Our friends had been before and loved it, but it was a first for us, as was our Coast Hopper trip. And what a great idea. You take your own wine to Rocky Bottoms too, so we were loaded up with a rather good Rose, an excellent Montrachet and some of Satchells best Sauvignon…

Rocky bottoms is three minutes walk from the bus stop and also a quick jaunt from the Coastal path, overlooking the sea.I loved the whole style and concept, and great planting too; grasses, lavender, sea holly and verbena.

The building started out originally as a 1800s brick kiln with a purpose to fire bricks. Eventually the brick kiln was unable to compete with larger competitors and closed down post WW2. Since this time the brick kiln has offered itself as agricultural storage until it collapsed and stood derelict.

In 2008 the brick kiln’s potential and need of restoration was spotted by local fishing family; The Matthews. The doors opened in May 2015, just in time for the start of the crab season. They deliver local shell food from pot to plate in a laid back environment. Rocky Bottoms believes in enjoying the simpler things in life!

At the head of the family, husband and wife are Richard and Alison who are quite the duo in providing Norfolk and it’s many local businesses with Weybourne’s famously delicious crabs and lobsters.

Richard has been the local fisherman for 35 years; his faithful Anna-Gail fishing boat is a traditional double-ended crab boat who is naturally au fait with the north Norfolk coast and is just one of very few traditional fishing boats on our waters today.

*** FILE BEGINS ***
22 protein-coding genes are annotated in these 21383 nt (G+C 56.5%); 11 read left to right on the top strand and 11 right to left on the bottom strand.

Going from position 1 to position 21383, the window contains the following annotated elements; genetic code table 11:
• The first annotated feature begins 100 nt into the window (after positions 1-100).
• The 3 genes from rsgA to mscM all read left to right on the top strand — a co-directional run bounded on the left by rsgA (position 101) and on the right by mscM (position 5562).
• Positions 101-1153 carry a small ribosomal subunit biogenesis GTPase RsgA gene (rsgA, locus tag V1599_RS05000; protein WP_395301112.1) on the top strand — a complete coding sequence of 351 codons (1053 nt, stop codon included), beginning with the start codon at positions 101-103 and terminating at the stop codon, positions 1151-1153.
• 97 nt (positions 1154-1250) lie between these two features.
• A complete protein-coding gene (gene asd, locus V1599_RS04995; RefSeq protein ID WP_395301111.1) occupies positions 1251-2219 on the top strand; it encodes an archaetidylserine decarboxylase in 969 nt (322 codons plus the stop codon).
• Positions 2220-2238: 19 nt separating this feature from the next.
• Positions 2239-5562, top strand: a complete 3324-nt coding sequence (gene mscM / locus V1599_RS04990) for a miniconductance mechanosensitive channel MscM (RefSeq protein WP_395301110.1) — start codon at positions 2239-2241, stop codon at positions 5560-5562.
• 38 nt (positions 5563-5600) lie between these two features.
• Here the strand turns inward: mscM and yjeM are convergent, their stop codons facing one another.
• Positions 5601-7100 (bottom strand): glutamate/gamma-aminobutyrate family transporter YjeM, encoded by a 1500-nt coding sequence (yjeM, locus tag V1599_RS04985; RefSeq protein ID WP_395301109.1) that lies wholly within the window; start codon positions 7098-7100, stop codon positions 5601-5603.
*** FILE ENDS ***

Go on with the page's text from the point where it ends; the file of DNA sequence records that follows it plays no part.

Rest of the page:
On return from fishing Richard boils the crabs and lobsters and Alison prepares the produce, namely dressing crabs which involves removing the ‘dead man’s finger’, at their nearby home. At this point the crabs and lobsters are Rocky Bottoms ready.

At the helm in the kitchen it was great to see `Fitzy` ( James Fitzpatrick) again, former chef at Wiveton Hall Cafe, and we chatted to him about their ideas for the coming season.. mussels will be on the menu soon. Yum!

We all loved the laid back feel, the materials used in the re-build,( so it sits so well in its coastal environment), the lovely staff, and dogs and children welcome too, with plenty of (very breezy) space outside to run and run. We had a lovely long , laughter-filled lunch of Smoked haddock Fishcakes with homemade tartar sauce , followed by the sweetest Lobster with garlic butter, and fab salad and chips. The lobster was perfect. Our only gripe was that the chips weren`t homemade tut tut…

The smoked mackerel and hot smoked salmon looked good too, and Rocky bottoms sells take-out sea food and lunch boxes( such a good idea).

They have a good selection of puds, and we loved the `Runton Mess`, and a particular favourite, Lemon Posset, with lovely crisp sugary homemade shortbread.

We had such a good time and trundled back on the bus determined to do it all again very soon.



Posted in Blog | 2 Comments